Before getting into today's post, if you'd like to get a sense of the sound inside the Convent Chapel, I added a link into yesterday's post from a newspaper page at Youtube that gives you a taste of what the chorus sounds like. And for convenience I'll add it right here as well.
Here we have two more views of the garden courtyard after leaving the chapel.
Back into the first gallery space, I photographed these two altarpieces by the same artist, Francois Baillairge, both dating to 1797. The Virgin and Saint John were originally part of a crucifixion scene at a parish church in Saint-Jean-Port-Joli, a village east of Quebec City on the south shore of the St. Lawrence River. I have been in the village, a lovely area of the province. The village has a tradition of wood carving artisans.
In my first post of this series, I mentioned the artist William Berczy. These two portraits are his as well. Thayendanegea (Joseph Brant) depicts the Mohawk chief in an imaginary setting, but with close attention to detail. It was done circa 1807.
John Mackenzie is a circa 1811 portrait by Berczy.
These two paintings date to 1840, by the artist Robert C. Todd, and are two perspectives of the same place, commissioned by the businessman Allan Gilmour. They share a title: The Timber and Shipbuilding Yards of Allan Gilmour and Company at Wolfe's Cove, Quebec, with the two differentiated by direction- Viewed From The South and Viewed From The West. Gilmour requested a depiction of his operations both on shore and on the water, and Todd gave both.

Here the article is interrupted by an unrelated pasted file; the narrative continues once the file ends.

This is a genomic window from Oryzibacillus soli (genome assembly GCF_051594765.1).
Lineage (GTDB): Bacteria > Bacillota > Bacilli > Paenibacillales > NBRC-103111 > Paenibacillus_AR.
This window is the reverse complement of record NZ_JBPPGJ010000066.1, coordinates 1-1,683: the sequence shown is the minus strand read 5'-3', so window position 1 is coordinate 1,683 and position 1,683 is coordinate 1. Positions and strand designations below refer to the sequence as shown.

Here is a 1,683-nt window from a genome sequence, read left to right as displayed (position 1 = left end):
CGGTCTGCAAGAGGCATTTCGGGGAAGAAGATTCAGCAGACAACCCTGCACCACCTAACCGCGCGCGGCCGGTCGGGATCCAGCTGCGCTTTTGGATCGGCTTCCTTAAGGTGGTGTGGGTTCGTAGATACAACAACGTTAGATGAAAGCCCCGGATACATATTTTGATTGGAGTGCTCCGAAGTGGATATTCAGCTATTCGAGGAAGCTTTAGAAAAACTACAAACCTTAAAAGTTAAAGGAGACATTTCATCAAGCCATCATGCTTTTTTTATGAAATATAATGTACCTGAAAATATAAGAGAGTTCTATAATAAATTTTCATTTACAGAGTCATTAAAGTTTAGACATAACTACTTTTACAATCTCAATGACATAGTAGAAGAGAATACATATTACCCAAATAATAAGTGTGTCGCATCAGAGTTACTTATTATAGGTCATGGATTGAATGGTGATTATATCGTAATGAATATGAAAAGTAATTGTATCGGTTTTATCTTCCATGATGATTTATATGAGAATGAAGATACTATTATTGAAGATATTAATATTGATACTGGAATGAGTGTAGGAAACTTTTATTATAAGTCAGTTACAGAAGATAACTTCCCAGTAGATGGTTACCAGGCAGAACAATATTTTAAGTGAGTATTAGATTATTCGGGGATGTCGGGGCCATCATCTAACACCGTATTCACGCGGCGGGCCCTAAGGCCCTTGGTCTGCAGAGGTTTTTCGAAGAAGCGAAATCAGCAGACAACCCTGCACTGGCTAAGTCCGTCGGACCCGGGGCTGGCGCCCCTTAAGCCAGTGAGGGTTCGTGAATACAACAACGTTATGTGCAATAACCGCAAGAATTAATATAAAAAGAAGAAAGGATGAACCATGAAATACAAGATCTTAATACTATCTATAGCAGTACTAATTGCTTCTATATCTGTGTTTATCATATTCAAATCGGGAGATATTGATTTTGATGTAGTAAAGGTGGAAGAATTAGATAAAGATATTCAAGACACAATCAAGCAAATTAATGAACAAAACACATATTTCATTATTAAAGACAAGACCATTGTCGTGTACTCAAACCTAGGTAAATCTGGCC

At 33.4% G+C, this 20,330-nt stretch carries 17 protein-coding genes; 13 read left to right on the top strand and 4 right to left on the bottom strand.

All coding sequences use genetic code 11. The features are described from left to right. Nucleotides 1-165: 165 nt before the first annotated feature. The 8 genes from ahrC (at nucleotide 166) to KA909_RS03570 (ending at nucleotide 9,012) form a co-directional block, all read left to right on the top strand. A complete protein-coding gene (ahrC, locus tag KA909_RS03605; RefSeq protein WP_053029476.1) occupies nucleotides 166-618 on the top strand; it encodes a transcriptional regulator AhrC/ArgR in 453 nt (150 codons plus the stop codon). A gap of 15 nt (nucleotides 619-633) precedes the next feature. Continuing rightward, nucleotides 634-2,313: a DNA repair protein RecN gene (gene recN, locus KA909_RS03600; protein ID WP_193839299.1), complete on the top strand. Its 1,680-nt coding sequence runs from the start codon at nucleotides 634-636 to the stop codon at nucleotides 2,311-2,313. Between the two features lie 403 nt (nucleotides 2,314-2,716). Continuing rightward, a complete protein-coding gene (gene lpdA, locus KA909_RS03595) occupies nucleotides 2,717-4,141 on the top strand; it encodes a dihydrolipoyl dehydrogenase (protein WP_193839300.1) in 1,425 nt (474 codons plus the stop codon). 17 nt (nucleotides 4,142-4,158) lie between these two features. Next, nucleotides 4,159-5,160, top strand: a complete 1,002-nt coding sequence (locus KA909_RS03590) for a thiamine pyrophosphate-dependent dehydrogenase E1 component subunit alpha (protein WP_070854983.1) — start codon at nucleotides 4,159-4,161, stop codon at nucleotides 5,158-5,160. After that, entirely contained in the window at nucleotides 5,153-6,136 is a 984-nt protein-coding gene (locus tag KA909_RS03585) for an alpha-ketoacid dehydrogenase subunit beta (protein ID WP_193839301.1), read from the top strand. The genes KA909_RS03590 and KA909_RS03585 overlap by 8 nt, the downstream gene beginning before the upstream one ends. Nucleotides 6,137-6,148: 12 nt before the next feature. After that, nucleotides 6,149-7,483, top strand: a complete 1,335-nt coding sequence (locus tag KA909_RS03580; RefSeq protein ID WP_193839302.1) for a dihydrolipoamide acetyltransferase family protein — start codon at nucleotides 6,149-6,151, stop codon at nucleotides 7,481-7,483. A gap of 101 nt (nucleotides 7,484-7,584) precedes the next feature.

The Gallery owns several landscapes by Cornelius Krieghoff. This one I've shown before, and depicts a spot upstream from here on the Ottawa River. The Chaudiere gives us a view of the Chaudiere Falls, different from its present day look. This 1858 painting, which includes the artist at lower left, gives us the falls in a sunset view, and if you're familiar with the topography, you can orient yourself to specific spots, even without the present day dam beyond it.
This 1848 portrait is Etienne Parent, by the artist Theophile Hamel, done after the artist had spent time in Europe.
This wider view gives us the main gallery space in here. Note the coat beyond this display case- you saw it from the other side in the first post. And the items in this display case are silverware, but of a more secular nature than what I showed you in the first post.